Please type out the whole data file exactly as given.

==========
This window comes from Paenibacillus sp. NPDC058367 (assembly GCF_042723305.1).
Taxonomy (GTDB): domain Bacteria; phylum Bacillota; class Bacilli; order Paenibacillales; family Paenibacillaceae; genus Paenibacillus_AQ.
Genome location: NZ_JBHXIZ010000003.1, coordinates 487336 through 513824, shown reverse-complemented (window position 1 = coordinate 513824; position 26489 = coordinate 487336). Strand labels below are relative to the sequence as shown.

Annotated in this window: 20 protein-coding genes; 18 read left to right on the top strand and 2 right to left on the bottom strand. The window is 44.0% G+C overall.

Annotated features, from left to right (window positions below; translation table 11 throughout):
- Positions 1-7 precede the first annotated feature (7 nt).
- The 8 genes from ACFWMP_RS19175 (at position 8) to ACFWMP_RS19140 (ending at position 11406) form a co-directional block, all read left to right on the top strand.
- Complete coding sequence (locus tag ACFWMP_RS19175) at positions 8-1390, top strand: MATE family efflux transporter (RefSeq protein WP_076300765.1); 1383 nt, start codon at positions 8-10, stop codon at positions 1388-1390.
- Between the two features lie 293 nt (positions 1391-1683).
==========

This window comes from Paenibacillus sp. NPDC058367 (assembly GCF_042723305.1).
Taxonomy (GTDB): domain Bacteria; phylum Bacillota; class Bacilli; order Paenibacillales; family Paenibacillaceae; genus Paenibacillus_AQ.
Genome location: NZ_JBHXIZ010000003.1, coordinates 487336 through 513824, shown reverse-complemented (window position 1 = coordinate 513824; position 26489 = coordinate 487336). Strand labels below are relative to the sequence as shown.

Annotated in this window: 20 protein-coding genes; 18 read left to right on the top strand and 2 right to left on the bottom strand. The window is 44.0% G+C overall.

Annotated features, from left to right (window positions below; translation table 11 throughout):
- Positions 1-7 precede the first annotated feature (7 nt).
- The 8 genes from ACFWMP_RS19175 (at position 8) to ACFWMP_RS19140 (ending at position 11406) form a co-directional block, all read left to right on the top strand.
- Complete coding sequence (locus tag ACFWMP_RS19175) at positions 8-1390, top strand: MATE family efflux transporter (RefSeq protein WP_076300765.1); 1383 nt, start codon at positions 8-10, stop codon at positions 1388-1390.
- Between the two features lie 293 nt (positions 1391-1683).